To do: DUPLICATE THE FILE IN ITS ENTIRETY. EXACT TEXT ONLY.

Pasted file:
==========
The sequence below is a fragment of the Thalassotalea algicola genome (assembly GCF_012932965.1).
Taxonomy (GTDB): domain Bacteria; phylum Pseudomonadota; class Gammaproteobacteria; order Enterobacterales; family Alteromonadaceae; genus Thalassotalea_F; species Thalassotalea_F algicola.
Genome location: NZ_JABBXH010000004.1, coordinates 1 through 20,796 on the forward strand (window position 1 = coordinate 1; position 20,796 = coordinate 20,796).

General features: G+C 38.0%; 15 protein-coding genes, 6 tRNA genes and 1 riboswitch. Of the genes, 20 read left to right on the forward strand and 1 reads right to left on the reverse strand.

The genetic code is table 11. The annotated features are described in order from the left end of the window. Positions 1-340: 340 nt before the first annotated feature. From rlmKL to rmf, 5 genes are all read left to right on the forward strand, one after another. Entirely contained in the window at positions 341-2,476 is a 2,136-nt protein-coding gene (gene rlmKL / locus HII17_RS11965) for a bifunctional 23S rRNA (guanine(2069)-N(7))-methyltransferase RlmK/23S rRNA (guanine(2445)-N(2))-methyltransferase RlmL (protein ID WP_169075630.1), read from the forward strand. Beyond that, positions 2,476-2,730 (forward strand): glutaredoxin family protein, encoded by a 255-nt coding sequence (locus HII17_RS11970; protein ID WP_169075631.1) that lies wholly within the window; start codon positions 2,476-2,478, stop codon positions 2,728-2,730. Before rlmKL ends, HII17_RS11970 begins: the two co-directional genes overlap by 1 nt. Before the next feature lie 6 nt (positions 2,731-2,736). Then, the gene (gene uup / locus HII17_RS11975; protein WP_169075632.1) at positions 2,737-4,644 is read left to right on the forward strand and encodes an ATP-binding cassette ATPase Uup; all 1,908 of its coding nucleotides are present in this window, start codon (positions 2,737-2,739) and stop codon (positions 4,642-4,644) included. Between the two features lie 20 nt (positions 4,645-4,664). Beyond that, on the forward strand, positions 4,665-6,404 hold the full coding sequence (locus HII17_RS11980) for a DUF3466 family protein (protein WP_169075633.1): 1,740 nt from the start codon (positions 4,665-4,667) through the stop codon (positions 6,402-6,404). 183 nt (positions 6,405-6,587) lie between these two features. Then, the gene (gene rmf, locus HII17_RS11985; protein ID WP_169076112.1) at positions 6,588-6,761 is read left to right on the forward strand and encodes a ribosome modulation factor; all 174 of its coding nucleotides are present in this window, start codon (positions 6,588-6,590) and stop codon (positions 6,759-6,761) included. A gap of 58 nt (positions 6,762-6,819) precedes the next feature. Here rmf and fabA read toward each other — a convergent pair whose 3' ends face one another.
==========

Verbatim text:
The sequence below is a fragment of the Thalassotalea algicola genome (assembly GCF_012932965.1).
Taxonomy (GTDB): domain Bacteria; phylum Pseudomonadota; class Gammaproteobacteria; order Enterobacterales; family Alteromonadaceae; genus Thalassotalea_F; species Thalassotalea_F algicola.
Genome location: NZ_JABBXH010000004.1, coordinates 1 through 20,796 on the forward strand (window position 1 = coordinate 1; position 20,796 = coordinate 20,796).

General features: G+C 38.0%; 15 protein-coding genes, 6 tRNA genes and 1 riboswitch. Of the genes, 20 read left to right on the forward strand and 1 reads right to left on the reverse strand.

The genetic code is table 11. The annotated features are described in order from the left end of the window. Positions 1-340: 340 nt before the first annotated feature. From rlmKL to rmf, 5 genes are all read left to right on the forward strand, one after another. Entirely contained in the window at positions 341-2,476 is a 2,136-nt protein-coding gene (gene rlmKL / locus HII17_RS11965) for a bifunctional 23S rRNA (guanine(2069)-N(7))-methyltransferase RlmK/23S rRNA (guanine(2445)-N(2))-methyltransferase RlmL (protein ID WP_169075630.1), read from the forward strand. Beyond that, positions 2,476-2,730 (forward strand): glutaredoxin family protein, encoded by a 255-nt coding sequence (locus HII17_RS11970; protein ID WP_169075631.1) that lies wholly within the window; start codon positions 2,476-2,478, stop codon positions 2,728-2,730. Before rlmKL ends, HII17_RS11970 begins: the two co-directional genes overlap by 1 nt. Before the next feature lie 6 nt (positions 2,731-2,736). Then, the gene (gene uup / locus HII17_RS11975; protein WP_169075632.1) at positions 2,737-4,644 is read left to right on the forward strand and encodes an ATP-binding cassette ATPase Uup; all 1,908 of its coding nucleotides are present in this window, start codon (positions 2,737-2,739) and stop codon (positions 4,642-4,644) included. Between the two features lie 20 nt (positions 4,645-4,664). Beyond that, on the forward strand, positions 4,665-6,404 hold the full coding sequence (locus HII17_RS11980) for a DUF3466 family protein (protein WP_169075633.1): 1,740 nt from the start codon (positions 4,665-4,667) through the stop codon (positions 6,402-6,404). 183 nt (positions 6,405-6,587) lie between these two features. Then, the gene (gene rmf, locus HII17_RS11985; protein ID WP_169076112.1) at positions 6,588-6,761 is read left to right on the forward strand and encodes a ribosome modulation factor; all 174 of its coding nucleotides are present in this window, start codon (positions 6,588-6,590) and stop codon (positions 6,759-6,761) included. A gap of 58 nt (positions 6,762-6,819) precedes the next feature. Here rmf and fabA read toward each other — a convergent pair whose 3' ends face one another.